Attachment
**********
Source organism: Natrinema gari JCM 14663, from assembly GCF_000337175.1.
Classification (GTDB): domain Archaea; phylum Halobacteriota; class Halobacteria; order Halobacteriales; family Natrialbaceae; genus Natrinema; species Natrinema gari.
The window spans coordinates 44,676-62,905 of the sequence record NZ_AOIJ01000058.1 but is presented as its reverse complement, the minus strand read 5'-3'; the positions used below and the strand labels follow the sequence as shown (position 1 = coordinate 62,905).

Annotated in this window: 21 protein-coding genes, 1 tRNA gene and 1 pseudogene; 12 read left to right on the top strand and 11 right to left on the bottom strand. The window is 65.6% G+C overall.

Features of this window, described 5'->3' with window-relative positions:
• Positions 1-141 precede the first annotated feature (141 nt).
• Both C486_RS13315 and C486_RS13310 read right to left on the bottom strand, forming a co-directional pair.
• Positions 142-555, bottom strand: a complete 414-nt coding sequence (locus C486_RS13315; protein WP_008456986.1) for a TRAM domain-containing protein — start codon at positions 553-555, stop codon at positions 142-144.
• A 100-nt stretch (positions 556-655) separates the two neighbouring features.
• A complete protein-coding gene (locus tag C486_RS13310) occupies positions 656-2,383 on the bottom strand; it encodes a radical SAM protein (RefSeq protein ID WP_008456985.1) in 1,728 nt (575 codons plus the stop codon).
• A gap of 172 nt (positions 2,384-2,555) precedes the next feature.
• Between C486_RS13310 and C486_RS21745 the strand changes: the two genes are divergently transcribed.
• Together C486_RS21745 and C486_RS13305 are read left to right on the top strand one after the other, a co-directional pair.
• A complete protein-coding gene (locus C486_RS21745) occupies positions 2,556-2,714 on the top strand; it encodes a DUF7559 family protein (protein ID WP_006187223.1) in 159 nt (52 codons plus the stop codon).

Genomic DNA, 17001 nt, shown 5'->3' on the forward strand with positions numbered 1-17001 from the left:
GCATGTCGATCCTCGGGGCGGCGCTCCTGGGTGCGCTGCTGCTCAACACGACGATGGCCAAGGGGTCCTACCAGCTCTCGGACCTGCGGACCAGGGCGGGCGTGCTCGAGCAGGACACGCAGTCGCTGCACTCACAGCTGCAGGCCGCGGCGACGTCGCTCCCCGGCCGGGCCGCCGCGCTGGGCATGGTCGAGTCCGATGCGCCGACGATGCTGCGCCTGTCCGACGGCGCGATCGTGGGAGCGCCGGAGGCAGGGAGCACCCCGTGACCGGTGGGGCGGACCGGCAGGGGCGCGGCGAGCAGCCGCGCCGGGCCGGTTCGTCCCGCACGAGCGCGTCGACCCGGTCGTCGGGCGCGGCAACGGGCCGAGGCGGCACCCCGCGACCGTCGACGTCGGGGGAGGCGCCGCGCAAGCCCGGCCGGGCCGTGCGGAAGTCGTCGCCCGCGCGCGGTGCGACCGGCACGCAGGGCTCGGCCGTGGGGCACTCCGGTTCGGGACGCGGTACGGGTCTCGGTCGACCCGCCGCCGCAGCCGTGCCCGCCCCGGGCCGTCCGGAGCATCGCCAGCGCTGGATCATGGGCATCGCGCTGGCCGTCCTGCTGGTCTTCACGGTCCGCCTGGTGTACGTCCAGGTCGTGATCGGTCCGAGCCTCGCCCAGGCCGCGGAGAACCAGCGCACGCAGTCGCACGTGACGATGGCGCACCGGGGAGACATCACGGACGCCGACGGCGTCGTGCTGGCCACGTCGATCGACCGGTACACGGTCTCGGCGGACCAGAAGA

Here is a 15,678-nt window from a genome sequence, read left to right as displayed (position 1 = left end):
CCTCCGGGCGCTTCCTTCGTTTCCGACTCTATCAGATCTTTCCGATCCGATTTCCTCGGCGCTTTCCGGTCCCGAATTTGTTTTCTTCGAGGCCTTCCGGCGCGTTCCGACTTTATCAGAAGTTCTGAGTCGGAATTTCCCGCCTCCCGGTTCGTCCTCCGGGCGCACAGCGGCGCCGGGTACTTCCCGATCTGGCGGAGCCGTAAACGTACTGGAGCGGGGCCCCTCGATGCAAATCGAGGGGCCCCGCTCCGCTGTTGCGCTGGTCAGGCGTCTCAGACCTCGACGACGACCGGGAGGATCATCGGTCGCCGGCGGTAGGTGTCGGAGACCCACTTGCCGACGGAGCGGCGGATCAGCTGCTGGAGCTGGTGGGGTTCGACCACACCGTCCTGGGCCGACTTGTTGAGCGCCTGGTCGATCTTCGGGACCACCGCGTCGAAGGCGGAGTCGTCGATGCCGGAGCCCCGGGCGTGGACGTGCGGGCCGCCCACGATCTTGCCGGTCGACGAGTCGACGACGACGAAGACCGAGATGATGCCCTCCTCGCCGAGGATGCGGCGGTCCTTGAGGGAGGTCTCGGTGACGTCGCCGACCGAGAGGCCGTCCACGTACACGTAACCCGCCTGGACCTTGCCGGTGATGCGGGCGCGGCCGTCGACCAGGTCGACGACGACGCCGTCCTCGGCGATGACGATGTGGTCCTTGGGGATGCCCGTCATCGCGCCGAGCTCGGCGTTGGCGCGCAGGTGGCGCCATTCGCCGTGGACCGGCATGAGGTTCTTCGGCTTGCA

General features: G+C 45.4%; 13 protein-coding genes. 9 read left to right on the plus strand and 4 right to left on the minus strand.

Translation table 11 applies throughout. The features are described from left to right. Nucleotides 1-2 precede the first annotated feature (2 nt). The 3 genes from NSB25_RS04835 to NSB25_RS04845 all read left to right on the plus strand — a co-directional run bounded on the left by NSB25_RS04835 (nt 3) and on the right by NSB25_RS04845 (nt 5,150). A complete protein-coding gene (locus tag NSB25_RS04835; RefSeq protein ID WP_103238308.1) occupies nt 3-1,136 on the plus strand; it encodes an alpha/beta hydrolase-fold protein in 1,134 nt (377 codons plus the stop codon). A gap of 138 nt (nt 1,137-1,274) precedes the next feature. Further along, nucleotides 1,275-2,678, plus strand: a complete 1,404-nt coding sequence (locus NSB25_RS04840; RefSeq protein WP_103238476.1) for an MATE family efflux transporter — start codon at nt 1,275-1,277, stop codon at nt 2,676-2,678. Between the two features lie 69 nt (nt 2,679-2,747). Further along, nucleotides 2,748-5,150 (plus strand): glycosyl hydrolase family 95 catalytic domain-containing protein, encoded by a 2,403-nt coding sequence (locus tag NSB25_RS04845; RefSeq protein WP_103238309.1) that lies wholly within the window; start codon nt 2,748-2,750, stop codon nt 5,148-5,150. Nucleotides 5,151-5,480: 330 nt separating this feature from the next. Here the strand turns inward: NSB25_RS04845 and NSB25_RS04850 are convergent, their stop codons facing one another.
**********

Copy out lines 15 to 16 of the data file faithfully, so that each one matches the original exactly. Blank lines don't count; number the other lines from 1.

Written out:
Genomic DNA, 17001 nt, shown 5'->3' on the forward strand with positions numbered 1-17001 from the left:
GCATGTCGATCCTCGGGGCGGCGCTCCTGGGTGCGCTGCTGCTCAACACGACGATGGCCAAGGGGTCCTACCAGCTCTCGGACCTGCGGACCAGGGCGGGCGTGCTCGAGCAGGACACGCAGTCGCTGCACTCACAGCTGCAGGCCGCGGCGACGTCGCTCCCCGGCCGGGCCGCCGCGCTGGGCATGGTCGAGTCCGATGCGCCGACGATGCTGCGCCTGTCCGACGGCGCGATCGTGGGAGCGCCGGAGGCAGGGAGCACCCCGTGACCGGTGGGGCGGACCGGCAGGGGCGCGGCGAGCAGCCGCGCCGGGCCGGTTCGTCCCGCACGAGCGCGTCGACCCGGTCGTCGGGCGCGGCAACGGGCCGAGGCGGCACCCCGCGACCGTCGACGTCGGGGGAGGCGCCGCGCAAGCCCGGCCGGGCCGTGCGGAAGTCGTCGCCCGCGCGCGGTGCGACCGGCACGCAGGGCTCGGCCGTGGGGCACTCCGGTTCGGGACGCGGTACGGGTCTCGGTCGACCCGCCGCCGCAGCCGTGCCCGCCCCGGGCCGTCCGGAGCATCGCCAGCGCTGGATCATGGGCATCGCGCTGGCCGTCCTGCTGGTCTTCACGGTCCGCCTGGTGTACGTCCAGGTCGTGATCGGTCCGAGCCTCGCCCAGGCCGCGGAGAACCAGCGCACGCAGTCGCACGTGACGATGGCGCACCGGGGAGACATCACGGACGCCGACGGCGTCGTGCTGGCCACGTCGATCGACCGGTACACGGTCTCGGCGGACCAGAAGA